As a side note: You would probably store most blocks, especially those that have had inactive spent transactions, outside of the full node computer and only need to keep the transactions to encrypted blocks, the most recent say 1000 blocks and unspent transactions in the full node.
Smart processing could move blocks in or out of the full node depending on how much access is needed. If you are only validating transactions as a node you keep most decrypted blocks in verified storage. The software could move blocks in and out of local memory depending on activity.
This process would allow storing thousands of times more data in the blockchain and cut transactions to either financial only or OP_RETURNS pointing to off chain data without blockchain bloat.
Now we need to get everyone to require a minimum input value, say $1 – $10, for transactions just to keep junk OP_RETURNS off the blockchain. The input value can go back to change but the miner would be willing to process the OP_RETURN because there is always a miner’s fee.
Transactions to enable massive parallel programming
This is another feature of using the HlyGrail algorithm and that is to place computer programs off the block chain but encoded and run from the block chain. As example the OP_RETURN verifies an encoded intellectual property PROGRAM is valid and the address is the key to decrypt the code.
As example, Mary has a computer not doing anything so she loads a program that runs a function that returns a value after an hour of processing. She loads two programs on her computer.
- Computer A is a program and goes to the blockchain to verify computer B program that is encrypted using the bitcoin address and verified by the OP_RETURN.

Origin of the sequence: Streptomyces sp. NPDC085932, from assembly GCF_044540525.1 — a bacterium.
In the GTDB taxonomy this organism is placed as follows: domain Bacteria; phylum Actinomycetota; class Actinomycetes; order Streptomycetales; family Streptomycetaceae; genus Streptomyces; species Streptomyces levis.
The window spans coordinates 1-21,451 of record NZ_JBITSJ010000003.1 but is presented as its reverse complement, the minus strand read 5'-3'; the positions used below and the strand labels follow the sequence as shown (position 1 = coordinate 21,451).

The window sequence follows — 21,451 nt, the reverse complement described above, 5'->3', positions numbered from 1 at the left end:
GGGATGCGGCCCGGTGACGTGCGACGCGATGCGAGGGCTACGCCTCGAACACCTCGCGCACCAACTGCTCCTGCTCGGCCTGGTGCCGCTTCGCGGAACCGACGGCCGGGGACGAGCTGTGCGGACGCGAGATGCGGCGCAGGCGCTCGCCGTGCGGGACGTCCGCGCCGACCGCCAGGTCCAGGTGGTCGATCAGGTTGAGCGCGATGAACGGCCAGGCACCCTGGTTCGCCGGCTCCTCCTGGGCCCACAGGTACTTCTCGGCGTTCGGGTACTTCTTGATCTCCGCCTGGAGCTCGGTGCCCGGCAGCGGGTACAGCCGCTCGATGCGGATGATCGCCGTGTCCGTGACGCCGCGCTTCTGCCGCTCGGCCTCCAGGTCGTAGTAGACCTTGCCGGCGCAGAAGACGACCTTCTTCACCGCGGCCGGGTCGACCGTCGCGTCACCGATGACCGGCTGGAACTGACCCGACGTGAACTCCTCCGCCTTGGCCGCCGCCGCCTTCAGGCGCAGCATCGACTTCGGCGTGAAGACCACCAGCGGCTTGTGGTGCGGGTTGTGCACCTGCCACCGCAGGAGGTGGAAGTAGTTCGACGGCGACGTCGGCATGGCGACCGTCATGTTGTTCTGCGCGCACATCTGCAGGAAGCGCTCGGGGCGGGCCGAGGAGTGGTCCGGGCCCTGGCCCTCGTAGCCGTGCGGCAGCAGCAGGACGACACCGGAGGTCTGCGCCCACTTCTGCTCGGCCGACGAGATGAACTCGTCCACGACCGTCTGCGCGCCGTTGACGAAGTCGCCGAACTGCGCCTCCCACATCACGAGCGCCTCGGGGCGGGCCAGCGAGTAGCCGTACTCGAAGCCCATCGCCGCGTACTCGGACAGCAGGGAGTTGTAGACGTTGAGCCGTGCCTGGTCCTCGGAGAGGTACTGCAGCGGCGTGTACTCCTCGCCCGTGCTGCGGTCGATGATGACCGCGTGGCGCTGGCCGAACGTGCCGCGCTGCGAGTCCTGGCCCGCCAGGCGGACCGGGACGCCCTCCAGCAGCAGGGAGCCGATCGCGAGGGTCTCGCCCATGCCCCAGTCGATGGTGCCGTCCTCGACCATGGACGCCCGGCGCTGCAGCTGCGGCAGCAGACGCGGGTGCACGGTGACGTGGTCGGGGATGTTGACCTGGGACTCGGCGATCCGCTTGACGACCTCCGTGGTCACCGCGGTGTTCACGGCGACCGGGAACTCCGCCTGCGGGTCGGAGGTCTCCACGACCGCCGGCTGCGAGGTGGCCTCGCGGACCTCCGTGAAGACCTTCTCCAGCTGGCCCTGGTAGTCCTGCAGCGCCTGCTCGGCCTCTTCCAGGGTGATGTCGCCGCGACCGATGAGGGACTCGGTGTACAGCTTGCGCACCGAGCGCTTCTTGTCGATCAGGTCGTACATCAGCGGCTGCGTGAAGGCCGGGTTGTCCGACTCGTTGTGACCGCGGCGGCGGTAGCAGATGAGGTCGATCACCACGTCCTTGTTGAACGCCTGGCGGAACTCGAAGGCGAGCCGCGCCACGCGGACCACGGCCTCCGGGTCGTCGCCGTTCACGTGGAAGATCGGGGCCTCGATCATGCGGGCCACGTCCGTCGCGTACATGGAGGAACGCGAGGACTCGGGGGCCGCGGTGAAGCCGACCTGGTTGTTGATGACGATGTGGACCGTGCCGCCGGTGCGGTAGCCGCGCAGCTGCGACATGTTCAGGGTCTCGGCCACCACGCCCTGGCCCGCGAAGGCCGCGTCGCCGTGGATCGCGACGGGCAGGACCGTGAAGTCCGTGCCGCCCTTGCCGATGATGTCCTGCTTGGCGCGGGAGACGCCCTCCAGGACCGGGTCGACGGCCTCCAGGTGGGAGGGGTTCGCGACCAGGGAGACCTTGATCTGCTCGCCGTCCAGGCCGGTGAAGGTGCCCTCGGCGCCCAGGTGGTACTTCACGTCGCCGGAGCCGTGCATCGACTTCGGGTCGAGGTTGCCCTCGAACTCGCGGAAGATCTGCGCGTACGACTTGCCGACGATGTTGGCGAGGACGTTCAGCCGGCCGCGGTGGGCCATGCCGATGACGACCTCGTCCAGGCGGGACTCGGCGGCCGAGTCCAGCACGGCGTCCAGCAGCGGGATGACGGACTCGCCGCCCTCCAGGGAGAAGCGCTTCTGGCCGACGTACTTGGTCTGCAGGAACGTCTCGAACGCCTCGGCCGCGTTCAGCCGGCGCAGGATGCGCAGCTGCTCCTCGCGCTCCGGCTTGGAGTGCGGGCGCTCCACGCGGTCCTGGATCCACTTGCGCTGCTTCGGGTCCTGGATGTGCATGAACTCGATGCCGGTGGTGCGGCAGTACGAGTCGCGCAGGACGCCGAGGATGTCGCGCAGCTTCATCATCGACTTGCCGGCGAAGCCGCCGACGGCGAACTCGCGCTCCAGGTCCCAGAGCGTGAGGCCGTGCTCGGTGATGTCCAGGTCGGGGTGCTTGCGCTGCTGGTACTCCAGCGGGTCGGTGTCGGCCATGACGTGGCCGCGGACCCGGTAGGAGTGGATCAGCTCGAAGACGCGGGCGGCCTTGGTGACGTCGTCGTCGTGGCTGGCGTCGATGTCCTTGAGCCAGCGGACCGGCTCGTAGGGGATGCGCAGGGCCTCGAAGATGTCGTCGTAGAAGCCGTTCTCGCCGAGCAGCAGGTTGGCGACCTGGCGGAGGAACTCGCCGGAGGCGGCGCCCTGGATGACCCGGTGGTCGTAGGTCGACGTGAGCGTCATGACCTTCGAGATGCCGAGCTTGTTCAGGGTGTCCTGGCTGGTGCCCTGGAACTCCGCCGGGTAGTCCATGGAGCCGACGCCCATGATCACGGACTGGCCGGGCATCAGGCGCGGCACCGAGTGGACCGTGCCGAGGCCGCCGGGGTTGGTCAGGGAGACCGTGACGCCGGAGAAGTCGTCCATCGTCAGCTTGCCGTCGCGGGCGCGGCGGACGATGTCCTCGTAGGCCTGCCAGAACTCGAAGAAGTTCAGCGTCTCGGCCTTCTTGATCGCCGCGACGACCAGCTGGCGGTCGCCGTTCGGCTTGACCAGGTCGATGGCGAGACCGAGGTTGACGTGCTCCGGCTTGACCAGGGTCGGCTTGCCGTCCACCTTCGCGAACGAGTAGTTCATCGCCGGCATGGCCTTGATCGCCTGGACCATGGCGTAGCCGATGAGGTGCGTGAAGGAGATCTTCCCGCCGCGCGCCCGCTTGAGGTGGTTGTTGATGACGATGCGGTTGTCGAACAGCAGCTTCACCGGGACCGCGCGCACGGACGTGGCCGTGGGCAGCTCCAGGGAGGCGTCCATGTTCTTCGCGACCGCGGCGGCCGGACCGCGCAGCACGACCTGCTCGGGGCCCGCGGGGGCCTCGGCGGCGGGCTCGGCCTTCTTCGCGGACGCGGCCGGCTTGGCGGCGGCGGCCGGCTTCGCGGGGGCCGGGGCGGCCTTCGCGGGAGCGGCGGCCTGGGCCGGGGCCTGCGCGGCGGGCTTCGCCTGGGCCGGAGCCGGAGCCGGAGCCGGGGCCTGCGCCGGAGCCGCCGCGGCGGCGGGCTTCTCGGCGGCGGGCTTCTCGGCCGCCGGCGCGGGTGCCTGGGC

- Computer A decrypts B and runs computer B program.
- Computer B reads Computer A hash code and returns an encrypted code to A that allows A to continue running the program if the hash matches what is stored in B. (The hash could be an algorithm that changes but only A and B would have all the local computer variables to make A process. In simple terms, B would just be the encrypted hash for A.)
- A would bill the requester for running the algorithm and would process the algorithm with the variables send from the requester and return the function answer to the requester.
- A would now wait for the next call and Mary’s computer is making money instead of just heating the house.
This process would allow the same function to be running in parallel on MANY computers at one time with only slight modifications.
This is part of this patent / copyright. The author intends to use this process to create a program that calculates proof of work for a new Bitcoin or other altcoin block. The algorithm will be coded to use a number, or series of numbers to hash with the header sent by the requestor and return the result if a match is found. The verifier does not need to run mining software or have a full node.
Contact and further information.
Visit the website for more information or follow the address spends for this document and maybe you will find more hash codes to files of interest.
Look for my new article on how using OP_RETURNS to store everything will open the blockchain to enormous transactions which means bitcoin “circulates” which is what causes value for money.
Donations are appreciated to bitcoin: 1Gq9zUJVX8npd3WAoKSj7GbXbmCZUJMETx
This document is protected by HlyGrail 187ckcgWJWfa82mD4nrNLxUChtX5QJCg12
Owner: Roger Johnsrud, Genus Enterprises LLLP Date 1/30/2016
HlyGrail 486c79477261696c is the prefix for the OP_RETURN.
The suffix is the SHA-256 hash checksum for the intellectual property file hlygrail1.txt
Decode the intellectual property file hlygrail1.txt with rijndael-256 mode NCFB using the
The decoded intellectual property file hlygrail1.txt contains the SHA-256 checksum of THIS plain text file. (hlygrail1.pdf)
HlyGrail Patent / Copyright Number 18hsnexG7KGUBtKgYnCS2Zyg59V5CsBPAt is the key for the transaction dc997ab339f36fbb5b15ea22bea2e58ef98d273bb0bfcf6dcbbbe270d1b267ef and the hash in the output OP_RETURN is the checksum for the hlygrail0.txt intellectual property file.